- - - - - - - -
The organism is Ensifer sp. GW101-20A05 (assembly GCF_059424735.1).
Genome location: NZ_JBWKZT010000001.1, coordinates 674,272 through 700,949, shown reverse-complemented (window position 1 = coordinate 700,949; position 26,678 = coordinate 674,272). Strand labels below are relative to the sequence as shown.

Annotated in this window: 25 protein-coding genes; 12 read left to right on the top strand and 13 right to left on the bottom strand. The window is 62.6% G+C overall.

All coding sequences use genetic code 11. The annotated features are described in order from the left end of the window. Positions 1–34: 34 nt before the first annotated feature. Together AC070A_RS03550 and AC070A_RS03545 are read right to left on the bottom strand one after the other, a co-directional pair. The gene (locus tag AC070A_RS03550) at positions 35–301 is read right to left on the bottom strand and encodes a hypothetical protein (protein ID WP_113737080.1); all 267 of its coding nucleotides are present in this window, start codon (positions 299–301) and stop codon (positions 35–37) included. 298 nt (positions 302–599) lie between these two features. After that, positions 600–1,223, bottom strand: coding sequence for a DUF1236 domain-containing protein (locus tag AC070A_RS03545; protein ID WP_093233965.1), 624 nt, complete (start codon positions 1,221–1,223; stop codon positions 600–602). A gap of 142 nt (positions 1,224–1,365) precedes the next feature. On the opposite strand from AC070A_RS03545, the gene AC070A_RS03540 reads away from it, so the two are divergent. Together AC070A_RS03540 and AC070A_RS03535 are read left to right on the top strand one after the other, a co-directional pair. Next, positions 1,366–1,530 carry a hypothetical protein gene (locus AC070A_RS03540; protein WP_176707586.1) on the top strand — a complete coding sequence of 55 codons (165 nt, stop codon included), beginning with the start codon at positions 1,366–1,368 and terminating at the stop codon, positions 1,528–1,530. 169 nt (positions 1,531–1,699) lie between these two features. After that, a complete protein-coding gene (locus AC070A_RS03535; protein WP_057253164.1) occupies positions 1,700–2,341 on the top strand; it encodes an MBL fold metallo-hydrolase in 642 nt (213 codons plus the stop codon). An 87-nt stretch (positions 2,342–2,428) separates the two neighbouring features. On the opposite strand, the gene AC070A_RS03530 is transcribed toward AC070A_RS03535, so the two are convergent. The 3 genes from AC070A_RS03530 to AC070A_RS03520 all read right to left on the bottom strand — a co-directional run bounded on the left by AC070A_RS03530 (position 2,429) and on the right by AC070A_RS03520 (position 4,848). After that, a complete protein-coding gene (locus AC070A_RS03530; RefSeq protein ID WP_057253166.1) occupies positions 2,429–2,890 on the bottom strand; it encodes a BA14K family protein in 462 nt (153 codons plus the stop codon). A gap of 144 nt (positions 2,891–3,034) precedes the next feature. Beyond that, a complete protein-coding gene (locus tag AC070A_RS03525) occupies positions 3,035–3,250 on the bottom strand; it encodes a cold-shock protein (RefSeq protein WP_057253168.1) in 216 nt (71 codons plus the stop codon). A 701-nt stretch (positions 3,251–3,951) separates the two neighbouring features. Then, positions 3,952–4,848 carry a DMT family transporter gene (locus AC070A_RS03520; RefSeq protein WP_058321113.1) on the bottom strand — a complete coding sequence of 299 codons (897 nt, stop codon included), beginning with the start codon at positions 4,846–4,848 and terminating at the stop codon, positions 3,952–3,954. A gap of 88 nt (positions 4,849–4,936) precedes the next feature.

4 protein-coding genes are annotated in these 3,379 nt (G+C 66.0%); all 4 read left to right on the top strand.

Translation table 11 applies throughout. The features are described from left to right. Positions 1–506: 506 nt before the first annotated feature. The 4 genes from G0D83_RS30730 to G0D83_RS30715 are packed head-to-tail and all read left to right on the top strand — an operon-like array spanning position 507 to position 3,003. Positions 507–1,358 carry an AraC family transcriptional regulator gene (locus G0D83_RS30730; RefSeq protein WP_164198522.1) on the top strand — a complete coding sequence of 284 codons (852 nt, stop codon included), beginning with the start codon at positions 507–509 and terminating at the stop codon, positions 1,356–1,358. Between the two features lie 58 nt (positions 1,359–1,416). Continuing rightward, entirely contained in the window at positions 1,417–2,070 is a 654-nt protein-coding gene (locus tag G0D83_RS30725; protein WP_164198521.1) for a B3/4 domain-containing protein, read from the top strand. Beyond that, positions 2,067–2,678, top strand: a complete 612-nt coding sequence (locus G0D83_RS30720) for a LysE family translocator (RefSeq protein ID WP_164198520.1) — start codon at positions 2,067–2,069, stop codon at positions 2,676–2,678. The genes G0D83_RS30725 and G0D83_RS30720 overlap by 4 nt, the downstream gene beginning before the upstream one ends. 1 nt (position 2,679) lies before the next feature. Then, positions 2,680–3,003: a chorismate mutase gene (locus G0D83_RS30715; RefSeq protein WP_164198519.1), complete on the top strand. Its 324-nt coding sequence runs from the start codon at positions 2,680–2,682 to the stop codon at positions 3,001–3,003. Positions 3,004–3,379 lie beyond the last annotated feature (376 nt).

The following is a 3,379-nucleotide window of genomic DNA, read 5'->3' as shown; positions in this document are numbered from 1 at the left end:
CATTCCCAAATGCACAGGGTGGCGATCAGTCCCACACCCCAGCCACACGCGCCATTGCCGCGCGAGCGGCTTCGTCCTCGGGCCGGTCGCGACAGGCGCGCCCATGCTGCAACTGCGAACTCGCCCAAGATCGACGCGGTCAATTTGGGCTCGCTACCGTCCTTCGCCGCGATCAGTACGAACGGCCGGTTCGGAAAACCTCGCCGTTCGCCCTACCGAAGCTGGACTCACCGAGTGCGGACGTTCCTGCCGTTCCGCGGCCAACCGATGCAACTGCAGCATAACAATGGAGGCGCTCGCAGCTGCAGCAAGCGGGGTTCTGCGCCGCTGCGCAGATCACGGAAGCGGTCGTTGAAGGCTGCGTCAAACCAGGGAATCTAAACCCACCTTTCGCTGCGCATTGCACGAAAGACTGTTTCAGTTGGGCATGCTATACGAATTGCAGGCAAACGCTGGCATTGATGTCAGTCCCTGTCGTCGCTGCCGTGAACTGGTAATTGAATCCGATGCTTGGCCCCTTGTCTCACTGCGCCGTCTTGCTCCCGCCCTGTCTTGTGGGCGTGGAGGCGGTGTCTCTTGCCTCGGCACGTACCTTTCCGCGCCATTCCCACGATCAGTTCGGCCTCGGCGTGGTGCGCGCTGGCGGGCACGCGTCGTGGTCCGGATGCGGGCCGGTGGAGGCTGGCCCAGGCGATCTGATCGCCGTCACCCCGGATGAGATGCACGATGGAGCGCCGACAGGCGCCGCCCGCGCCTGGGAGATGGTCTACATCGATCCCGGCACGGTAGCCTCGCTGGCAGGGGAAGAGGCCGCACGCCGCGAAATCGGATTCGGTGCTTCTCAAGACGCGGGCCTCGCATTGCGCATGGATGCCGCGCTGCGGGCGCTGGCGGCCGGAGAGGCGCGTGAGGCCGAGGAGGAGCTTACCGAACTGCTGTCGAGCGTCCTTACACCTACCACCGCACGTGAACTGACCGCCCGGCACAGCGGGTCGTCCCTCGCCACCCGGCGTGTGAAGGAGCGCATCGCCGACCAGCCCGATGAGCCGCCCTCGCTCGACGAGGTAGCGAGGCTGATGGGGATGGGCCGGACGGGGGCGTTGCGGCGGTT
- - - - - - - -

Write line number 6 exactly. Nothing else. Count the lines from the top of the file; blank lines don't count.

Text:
Translation table 11 applies throughout. The features are described from left to right. Positions 1–506: 506 nt before the first annotated feature. The 4 genes from G0D83_RS30730 to G0D83_RS30715 are packed head-to-tail and all read left to right on the top strand — an operon-like array spanning position 507 to position 3,003. Positions 507–1,358 carry an AraC family transcriptional regulator gene (locus G0D83_RS30730; RefSeq protein WP_164198522.1) on the top strand — a complete coding sequence of 284 codons (852 nt, stop codon included), beginning with the start codon at positions 507–509 and terminating at the stop codon, positions 1,356–1,358. Between the two features lie 58 nt (positions 1,359–1,416). Continuing rightward, entirely contained in the window at positions 1,417–2,070 is a 654-nt protein-coding gene (locus tag G0D83_RS30725; protein WP_164198521.1) for a B3/4 domain-containing protein, read from the top strand. Beyond that, positions 2,067–2,678, top strand: a complete 612-nt coding sequence (locus G0D83_RS30720) for a LysE family translocator (RefSeq protein ID WP_164198520.1) — start codon at positions 2,067–2,069, stop codon at positions 2,676–2,678. The genes G0D83_RS30725 and G0D83_RS30720 overlap by 4 nt, the downstream gene beginning before the upstream one ends. 1 nt (position 2,679) lies before the next feature. Then, positions 2,680–3,003: a chorismate mutase gene (locus G0D83_RS30715; RefSeq protein WP_164198519.1), complete on the top strand. Its 324-nt coding sequence runs from the start codon at positions 2,680–2,682 to the stop codon at positions 3,001–3,003. Positions 3,004–3,379 lie beyond the last annotated feature (376 nt).